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Spicy Pumpkin Carrot Muffins

 
One serving costs about $0.37

$0.37 per serving

1 people like this recipe

1 likes

This recipe is ready in 45 minutes

Ready in 45 minutes

28 vegetarian,lacto ovo vegetarian morning meal,brunch,breakfast
spoonacular Score:21%

Spoonacular Score: 21%

 

If you have around approximately 45 minutes to spend in the kitchen, Spicy Pumpkin Carrot Muffins might be an outstanding lacto ovo vegetarian recipe to try. This recipe serves 28 and costs 37 cents per serving. One portion of this dish contains around 2g of protein, 8g of fat, and a total of 221 calories. It works well as a very reasonably priced breakfast. This recipe from Foodista requires cranberries, brown sugar, carrot baby food, and baking soda. This recipe is liked by 1 foodies and cooks. Overall, this recipe earns a rather bad spoonacular score of 16%. Similar recipes include Spicy Carrot Muffins, Healthy Carrot Pumpkin Spelt Muffins, and Healthy Pumpkin Carrot Pecan Muffins.

Ingredients

Servings:
2 sticks
2 sticks unsalted butter
unsalted butter
2 cups
2 cups dark brown sugar
dark brown sugar
0.67 cup
0.67 cup molasses
molasses
2
2  eggs
eggs
14 ounces
14 ounces cooked pureed pumpkin
cooked pureed pumpkin
3.5 ounces
3.5 ounces cooked pureed carrot
cooked pureed carrot
3.5 cups
3.5 cups all purpose flour
all purpose flour
0.5 tsps
0.5 tsps salt
salt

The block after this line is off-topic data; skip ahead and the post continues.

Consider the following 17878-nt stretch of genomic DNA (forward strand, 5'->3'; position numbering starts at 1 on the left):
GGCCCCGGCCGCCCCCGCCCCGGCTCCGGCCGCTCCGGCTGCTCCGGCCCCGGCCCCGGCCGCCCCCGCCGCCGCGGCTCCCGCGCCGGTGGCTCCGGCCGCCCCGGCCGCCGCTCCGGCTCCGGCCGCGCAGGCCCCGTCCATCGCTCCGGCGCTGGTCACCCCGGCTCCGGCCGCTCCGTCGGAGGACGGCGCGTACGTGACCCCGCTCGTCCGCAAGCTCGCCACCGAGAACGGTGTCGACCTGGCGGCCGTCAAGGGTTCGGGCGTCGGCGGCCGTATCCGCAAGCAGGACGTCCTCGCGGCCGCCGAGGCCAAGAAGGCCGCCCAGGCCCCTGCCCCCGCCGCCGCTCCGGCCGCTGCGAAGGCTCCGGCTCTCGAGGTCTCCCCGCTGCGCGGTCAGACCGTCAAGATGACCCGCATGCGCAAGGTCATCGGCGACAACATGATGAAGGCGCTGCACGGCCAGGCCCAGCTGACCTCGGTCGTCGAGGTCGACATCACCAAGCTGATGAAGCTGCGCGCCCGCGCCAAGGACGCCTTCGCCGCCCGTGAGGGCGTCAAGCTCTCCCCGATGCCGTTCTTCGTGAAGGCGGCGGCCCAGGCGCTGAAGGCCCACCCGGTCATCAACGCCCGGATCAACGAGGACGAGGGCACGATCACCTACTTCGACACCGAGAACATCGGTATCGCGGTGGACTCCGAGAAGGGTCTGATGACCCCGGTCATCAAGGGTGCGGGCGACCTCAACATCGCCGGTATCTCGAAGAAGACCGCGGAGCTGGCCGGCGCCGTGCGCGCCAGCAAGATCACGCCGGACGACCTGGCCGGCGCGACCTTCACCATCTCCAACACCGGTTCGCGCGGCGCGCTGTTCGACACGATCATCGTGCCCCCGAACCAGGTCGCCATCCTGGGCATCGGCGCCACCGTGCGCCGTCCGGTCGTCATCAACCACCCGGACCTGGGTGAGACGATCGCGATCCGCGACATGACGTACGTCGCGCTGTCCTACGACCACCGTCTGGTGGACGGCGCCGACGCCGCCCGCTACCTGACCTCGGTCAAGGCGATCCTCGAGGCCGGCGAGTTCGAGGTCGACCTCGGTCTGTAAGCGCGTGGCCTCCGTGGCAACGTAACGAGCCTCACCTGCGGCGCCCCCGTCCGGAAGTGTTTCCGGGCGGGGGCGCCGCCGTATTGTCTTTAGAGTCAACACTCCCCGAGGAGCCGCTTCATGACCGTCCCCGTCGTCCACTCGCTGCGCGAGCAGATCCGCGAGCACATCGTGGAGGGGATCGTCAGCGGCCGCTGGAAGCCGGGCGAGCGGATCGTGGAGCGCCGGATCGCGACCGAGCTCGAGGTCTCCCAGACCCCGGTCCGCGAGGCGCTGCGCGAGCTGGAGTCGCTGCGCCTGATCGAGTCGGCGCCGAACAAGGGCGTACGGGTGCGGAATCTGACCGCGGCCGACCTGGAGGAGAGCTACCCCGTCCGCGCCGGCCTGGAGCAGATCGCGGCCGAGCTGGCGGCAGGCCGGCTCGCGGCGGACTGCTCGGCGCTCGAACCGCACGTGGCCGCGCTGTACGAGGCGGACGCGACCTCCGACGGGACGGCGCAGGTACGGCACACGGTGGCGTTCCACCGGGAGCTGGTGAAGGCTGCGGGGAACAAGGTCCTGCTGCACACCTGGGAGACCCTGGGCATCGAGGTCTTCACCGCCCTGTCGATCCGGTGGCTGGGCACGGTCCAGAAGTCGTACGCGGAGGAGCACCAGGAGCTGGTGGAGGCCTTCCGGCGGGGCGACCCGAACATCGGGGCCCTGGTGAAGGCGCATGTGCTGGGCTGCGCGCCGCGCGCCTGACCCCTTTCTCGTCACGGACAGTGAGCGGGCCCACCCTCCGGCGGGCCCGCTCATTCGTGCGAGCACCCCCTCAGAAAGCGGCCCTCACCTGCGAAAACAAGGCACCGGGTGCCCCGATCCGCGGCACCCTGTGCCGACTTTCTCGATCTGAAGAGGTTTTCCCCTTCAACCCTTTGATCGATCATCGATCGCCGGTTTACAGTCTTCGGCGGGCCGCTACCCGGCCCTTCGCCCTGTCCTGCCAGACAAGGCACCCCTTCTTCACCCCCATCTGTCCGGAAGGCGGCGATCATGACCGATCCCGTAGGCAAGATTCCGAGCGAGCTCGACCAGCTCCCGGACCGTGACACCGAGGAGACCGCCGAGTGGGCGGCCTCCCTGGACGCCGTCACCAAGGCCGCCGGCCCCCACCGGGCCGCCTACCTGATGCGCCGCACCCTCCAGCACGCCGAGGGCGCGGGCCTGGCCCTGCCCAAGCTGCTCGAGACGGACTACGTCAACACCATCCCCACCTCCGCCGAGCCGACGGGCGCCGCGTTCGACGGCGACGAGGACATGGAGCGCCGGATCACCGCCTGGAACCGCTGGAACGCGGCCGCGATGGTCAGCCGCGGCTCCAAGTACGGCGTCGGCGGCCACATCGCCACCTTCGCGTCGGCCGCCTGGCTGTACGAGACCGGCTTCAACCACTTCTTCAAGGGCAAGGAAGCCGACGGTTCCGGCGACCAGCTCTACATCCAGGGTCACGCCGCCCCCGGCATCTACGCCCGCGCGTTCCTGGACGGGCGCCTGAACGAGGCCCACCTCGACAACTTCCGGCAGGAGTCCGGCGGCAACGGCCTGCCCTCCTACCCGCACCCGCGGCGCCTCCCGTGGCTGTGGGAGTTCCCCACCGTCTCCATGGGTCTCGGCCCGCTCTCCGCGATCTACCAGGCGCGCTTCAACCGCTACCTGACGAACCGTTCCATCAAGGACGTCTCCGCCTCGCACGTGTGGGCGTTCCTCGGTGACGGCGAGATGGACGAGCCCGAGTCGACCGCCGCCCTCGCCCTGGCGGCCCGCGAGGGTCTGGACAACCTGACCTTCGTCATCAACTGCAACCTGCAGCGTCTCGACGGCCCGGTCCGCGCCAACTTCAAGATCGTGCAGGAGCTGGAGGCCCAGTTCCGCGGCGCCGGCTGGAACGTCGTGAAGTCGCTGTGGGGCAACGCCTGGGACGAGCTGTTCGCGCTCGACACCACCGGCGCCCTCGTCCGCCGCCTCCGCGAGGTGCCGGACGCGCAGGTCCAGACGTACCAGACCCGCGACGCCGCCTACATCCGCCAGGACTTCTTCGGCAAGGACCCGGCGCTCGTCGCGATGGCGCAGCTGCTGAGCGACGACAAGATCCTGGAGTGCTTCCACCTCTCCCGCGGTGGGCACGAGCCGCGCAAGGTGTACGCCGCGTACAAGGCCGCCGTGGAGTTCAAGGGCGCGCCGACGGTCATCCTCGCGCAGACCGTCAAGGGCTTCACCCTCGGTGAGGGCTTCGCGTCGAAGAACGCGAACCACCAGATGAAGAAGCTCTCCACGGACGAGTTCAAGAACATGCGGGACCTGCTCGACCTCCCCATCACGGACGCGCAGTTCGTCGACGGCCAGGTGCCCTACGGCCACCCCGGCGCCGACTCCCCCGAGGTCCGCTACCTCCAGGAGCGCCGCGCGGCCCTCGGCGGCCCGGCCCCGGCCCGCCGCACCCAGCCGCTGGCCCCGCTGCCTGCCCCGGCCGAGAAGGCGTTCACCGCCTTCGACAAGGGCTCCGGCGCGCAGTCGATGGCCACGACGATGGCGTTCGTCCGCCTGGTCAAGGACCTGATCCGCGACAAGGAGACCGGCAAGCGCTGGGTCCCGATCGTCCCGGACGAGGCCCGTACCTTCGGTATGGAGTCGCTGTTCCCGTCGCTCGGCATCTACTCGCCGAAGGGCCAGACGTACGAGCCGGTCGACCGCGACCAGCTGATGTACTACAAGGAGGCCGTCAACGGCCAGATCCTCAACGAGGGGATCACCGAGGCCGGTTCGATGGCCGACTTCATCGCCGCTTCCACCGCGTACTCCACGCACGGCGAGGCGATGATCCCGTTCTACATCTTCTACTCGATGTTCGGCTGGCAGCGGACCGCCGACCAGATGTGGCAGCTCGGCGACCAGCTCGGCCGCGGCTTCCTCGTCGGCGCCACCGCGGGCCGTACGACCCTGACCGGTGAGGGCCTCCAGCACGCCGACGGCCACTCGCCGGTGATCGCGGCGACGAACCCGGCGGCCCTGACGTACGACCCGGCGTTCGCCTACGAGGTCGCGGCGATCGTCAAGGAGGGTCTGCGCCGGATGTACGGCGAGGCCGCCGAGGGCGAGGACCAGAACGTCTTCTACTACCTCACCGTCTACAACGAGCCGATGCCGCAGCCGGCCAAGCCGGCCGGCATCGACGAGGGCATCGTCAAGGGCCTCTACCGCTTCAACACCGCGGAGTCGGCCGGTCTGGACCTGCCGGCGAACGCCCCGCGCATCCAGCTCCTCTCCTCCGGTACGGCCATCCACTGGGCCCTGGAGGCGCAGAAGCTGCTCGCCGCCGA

2 tsps
2 tsps baking soda
baking soda
3 tsps
3 tsps ground cinnamon
ground cinnamon
2 tsps
2 tsps nutmeg
nutmeg
0.5 cup
0.5 cup dried cranberries
dried cranberries
0.25 cup
0.25 cup pecan
pecan
0.13 tsps
0.13 tsps smoked cayenne
smoked cayenne
2 sticks unsalted butter
2 sticks
unsalted butter
2 cups dark brown sugar
2 cups
dark brown sugar
0.67 cup molasses
0.67 cup
molasses
2  eggs
2
eggs
14 ounces cooked pureed pumpkin
14 ounces
cooked pureed pumpkin
3.5 ounces cooked pureed carrot
3.5 ounces
cooked pureed carrot
3.5 cups all purpose flour
3.5 cups
all purpose flour
0.5 tsps salt
0.5 tsps
salt
2 tsps baking soda
2 tsps
baking soda
3 tsps ground cinnamon
3 tsps
ground cinnamon
2 tsps nutmeg
2 tsps
nutmeg
0.5 cup dried cranberries
0.5 cup
dried cranberries
0.25 cup pecan
0.25 cup
pecan
0.13 tsps smoked cayenne
0.13 tsps
smoked cayenne

Equipment

cutting board
cutting board
cheesecloth
cheesecloth
muffin liners
muffin liners
oven
oven
blender
blender
sieve
sieve
bowl
bowl
cutting board
cutting board
cheesecloth
cheesecloth
muffin liners
muffin liners
oven
oven
blender
blender
sieve
sieve
bowl
bowl


Instructions

Preheat oven to 400 degrees. If using fresh, cooked pumpkin, strain puree for at least 30 minutes in cheesecloth or a wire sieve. In a standing mixer, cream the butter at medium-high speed until soft and lightened in color. Add molasses and 1 1/2 c. of the brown sugar, beating until combined and light in texture. Add the eggs, pumpkin and carrot, and mix on medium speed until blended. In a separate bowl or on a flexible cutting board, sift together the flour, salt, baking soda, cinnamon and nutmeg. Pour into wet ingredients and gently fold together, being careful not to overmix. Fold in the cranberries, raisins or currants. Using a spoon or large disher (what I used), fill muffin cups three-quarters full. Place three almond slivers in the middle of each muffin top, pointing up slightly in a radiating pattern. (If using walnut or pecan halves, place one at an upward angle in the middle of each muffin. If using pieces, sprinkle a small amount on each muffin.) In a small bowl, mix remaining 1/2 c. brown sugar with chipotle or cayenne powder. Sprinkle liberally on top of muffins. Bake for 12 15 minutes. Best if served immediately, so the topping remains crisp.